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Frederick York Powell

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Poor playthings of the man that's gone,
Surely we would not have them thrown,
Like wreckage on a barren strand,
The prey of every greedy hand.
"On a Certain Auction in 1897"
(Actually 1898, of the personal effects of Lewis Carroll)
Frederick York Powell, a life and a selection from his letters and occasional writings

Frederick York Powell

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The new thing, a great banality in white, off-white and poor-white, leaned up against the wall. “Interesting,” we said. “It’s poor,” Snow White said. “Poor, poor.” “Yes,” Paul said,” one of my poorer things I think.” “Not so poor of course as yesterday’s, poorer on the other hand than some,” she said. “Yes,” Paul said, “it has some of the qualities of poorness.” “Especially poor in the lower left-hand corner,” she said. “Yes,” Paul said, “I would go so far as to hurl it into the marketplace.” “They’re getting poorer,” she said. “Poorer and poorer,” Paul said with satisfaction, “descending to unexplored depths of poorness where no human intelligence has ever been.” ... “Sublimely poor,” she murmured. “Wallpaper,” he said.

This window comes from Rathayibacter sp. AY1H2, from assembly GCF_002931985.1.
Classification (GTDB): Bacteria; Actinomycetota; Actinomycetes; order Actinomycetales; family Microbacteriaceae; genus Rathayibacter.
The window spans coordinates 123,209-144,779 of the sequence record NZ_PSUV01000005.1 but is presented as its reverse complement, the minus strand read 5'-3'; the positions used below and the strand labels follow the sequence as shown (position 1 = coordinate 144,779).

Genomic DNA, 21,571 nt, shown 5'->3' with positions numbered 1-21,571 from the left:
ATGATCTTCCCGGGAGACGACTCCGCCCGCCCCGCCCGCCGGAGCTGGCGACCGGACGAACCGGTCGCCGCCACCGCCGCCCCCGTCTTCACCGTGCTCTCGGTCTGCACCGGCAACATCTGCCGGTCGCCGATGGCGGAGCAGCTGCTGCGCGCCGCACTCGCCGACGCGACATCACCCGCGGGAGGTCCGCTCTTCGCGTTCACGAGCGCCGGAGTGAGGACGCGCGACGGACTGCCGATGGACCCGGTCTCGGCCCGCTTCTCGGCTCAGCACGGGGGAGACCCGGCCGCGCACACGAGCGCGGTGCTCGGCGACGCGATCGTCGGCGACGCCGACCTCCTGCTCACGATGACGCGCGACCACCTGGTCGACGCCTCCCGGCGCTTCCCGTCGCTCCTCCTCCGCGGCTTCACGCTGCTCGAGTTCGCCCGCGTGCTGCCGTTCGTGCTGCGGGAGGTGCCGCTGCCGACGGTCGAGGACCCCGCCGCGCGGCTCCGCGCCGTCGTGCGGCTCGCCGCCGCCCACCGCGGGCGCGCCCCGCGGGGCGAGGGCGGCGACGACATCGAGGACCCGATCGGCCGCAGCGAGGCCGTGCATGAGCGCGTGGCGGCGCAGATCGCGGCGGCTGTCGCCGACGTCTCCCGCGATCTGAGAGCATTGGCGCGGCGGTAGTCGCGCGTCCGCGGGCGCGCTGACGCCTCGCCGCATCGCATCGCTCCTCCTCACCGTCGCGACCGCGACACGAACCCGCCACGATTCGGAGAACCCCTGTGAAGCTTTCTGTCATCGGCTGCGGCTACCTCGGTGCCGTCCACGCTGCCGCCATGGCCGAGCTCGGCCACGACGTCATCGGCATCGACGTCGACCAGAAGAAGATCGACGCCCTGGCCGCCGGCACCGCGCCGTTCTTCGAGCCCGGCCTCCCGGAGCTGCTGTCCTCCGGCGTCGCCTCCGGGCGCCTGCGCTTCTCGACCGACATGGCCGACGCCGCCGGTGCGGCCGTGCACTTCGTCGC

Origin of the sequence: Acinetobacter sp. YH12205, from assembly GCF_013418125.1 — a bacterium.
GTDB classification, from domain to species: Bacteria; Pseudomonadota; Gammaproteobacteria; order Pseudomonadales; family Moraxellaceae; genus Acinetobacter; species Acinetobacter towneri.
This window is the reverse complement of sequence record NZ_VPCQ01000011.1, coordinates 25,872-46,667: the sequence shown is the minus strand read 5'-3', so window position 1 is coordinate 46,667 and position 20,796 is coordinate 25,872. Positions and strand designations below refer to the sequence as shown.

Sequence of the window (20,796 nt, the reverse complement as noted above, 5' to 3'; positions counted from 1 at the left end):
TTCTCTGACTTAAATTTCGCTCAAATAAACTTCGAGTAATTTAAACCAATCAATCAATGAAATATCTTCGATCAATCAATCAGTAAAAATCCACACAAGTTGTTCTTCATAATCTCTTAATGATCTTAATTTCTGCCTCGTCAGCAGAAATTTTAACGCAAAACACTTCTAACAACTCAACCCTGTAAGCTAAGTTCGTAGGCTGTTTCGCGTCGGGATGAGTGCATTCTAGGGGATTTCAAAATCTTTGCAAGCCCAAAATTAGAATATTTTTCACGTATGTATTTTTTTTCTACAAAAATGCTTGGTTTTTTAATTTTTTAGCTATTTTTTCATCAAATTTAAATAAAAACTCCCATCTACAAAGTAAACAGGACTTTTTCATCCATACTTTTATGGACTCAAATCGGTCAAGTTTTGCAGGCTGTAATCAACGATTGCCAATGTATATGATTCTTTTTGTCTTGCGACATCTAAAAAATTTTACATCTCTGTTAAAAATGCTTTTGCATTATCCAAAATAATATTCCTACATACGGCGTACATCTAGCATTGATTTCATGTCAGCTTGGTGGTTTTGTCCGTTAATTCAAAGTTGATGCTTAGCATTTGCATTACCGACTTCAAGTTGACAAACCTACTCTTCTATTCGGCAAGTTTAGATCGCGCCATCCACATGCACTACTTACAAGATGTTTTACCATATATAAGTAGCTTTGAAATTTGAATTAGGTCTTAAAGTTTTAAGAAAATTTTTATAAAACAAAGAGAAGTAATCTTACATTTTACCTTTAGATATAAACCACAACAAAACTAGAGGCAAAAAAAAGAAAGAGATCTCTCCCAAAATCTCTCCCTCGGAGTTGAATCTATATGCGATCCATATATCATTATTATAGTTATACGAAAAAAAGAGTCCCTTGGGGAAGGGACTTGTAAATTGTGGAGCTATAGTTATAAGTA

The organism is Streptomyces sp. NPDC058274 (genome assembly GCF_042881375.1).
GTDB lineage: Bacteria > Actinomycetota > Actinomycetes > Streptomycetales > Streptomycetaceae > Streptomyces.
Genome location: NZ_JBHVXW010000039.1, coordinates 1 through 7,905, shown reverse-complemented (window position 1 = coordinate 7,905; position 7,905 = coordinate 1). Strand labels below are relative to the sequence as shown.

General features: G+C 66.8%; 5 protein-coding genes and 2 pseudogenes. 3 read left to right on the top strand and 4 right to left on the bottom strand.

Donald Barthelme

It seemed to me that I now saw the Star Maker in two aspects: as the spirit's particular creative mood that had given rise to me, the cosmos; and also, most dreadfully, as something incomparably greater than creativity, namely as the eternally achieved perfection of the absolute spirit. Barren, barren and trivial are these words. But not barren the experience.

Olaf Stapledon

What's not devoured by Time’s devouring hand?
Where's Troy, and where's the Maypole in the Strand?

James Bramston

Soon there will be nothing left except the lying dreams of history, the miserable wreckage of our museums and picture-galleries, and the carefully guarded interiors of our aesthetic drawing-rooms, unreal and foolish, fitting witnesses of the life of corruption that goes on there, so pinched and meagre and cowardly, with its concealment and ignoring, rather than restraint of, natural longings; which does not forbid the greedy indulgence in them if it can but be decently hidden.

William Morris

My bark is wafted to the strand
By breath Divine;
And on the helm there rests a hand
Other than mine.

Henry Alford
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